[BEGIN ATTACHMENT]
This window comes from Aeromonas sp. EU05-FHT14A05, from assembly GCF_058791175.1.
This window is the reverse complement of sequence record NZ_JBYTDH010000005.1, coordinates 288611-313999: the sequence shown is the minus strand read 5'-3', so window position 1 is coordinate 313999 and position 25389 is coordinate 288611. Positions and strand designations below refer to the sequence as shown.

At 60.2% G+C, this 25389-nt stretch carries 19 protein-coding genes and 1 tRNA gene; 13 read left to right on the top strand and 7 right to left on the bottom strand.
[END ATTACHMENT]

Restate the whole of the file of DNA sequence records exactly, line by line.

This window comes from Aeromonas sp. EU05-FHT14A05, from assembly GCF_058791175.1.
This window is the reverse complement of sequence record NZ_JBYTDH010000005.1, coordinates 288611-313999: the sequence shown is the minus strand read 5'-3', so window position 1 is coordinate 313999 and position 25389 is coordinate 288611. Positions and strand designations below refer to the sequence as shown.

At 60.2% G+C, this 25389-nt stretch carries 19 protein-coding genes and 1 tRNA gene; 13 read left to right on the top strand and 7 right to left on the bottom strand.